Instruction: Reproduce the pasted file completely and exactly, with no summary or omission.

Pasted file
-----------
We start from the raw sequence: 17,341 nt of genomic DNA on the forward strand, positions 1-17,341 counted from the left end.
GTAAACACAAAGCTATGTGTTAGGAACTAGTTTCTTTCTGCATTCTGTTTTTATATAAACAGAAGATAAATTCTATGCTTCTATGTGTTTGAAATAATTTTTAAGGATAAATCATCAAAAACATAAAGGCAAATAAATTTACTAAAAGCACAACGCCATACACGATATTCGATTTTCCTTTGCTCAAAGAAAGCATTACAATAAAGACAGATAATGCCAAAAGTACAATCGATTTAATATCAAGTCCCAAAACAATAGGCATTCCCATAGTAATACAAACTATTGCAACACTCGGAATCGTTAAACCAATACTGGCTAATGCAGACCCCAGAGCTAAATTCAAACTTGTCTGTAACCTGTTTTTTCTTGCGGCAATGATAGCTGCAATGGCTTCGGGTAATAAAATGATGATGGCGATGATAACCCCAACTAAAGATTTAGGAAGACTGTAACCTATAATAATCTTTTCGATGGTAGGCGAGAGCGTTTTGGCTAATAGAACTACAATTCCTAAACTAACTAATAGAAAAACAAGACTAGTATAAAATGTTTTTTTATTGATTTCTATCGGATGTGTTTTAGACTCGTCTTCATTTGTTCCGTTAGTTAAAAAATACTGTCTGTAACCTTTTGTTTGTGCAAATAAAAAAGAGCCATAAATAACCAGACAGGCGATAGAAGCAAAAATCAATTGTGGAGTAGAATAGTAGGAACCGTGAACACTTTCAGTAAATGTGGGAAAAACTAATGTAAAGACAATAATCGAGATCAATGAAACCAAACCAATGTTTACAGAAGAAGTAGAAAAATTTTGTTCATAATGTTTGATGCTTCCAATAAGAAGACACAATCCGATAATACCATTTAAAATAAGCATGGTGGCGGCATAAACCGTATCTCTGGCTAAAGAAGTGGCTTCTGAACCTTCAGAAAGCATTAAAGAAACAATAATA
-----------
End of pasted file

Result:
We start from the raw sequence: 17,341 nt of genomic DNA on the forward strand, positions 1-17,341 counted from the left end.
GTAAACACAAAGCTATGTGTTAGGAACTAGTTTCTTTCTGCATTCTGTTTTTATATAAACAGAAGATAAATTCTATGCTTCTATGTGTTTGAAATAATTTTTAAGGATAAATCATCAAAAACATAAAGGCAAATAAATTTACTAAAAGCACAACGCCATACACGATATTCGATTTTCCTTTGCTCAAAGAAAGCATTACAATAAAGACAGATAATGCCAAAAGTACAATCGATTTAATATCAAGTCCCAAAACAATAGGCATTCCCATAGTAATACAAACTATTGCAACACTCGGAATCGTTAAACCAATACTGGCTAATGCAGACCCCAGAGCTAAATTCAAACTTGTCTGTAACCTGTTTTTTCTTGCGGCAATGATAGCTGCAATGGCTTCGGGTAATAAAATGATGATGGCGATGATAACCCCAACTAAAGATTTAGGAAGACTGTAACCTATAATAATCTTTTCGATGGTAGGCGAGAGCGTTTTGGCTAATAGAACTACAATTCCTAAACTAACTAATAGAAAAACAAGACTAGTATAAAATGTTTTTTTATTGATTTCTATCGGATGTGTTTTAGACTCGTCTTCATTTGTTCCGTTAGTTAAAAAATACTGTCTGTAACCTTTTGTTTGTGCAAATAAAAAAGAGCCATAAATAACCAGACAGGCGATAGAAGCAAAAATCAATTGTGGAGTAGAATAGTAGGAACCGTGAACACTTTCAGTAAATGTGGGAAAAACTAATGTAAAGACAATAATCGAGATCAATGAAACCAAACCAATGTTTACAGAAGAAGTAGAAAAATTTTGTTCATAATGTTTGATGCTTCCAATAAGAAGACACAATCCGATAATACCATTTAAAATAAGCATGGTGGCGGCATAAACCGTATCTCTGGCTAAAGAAGTGGCTTCTGAACCTTCAGAAAGCATTAAAGAAACAATAATA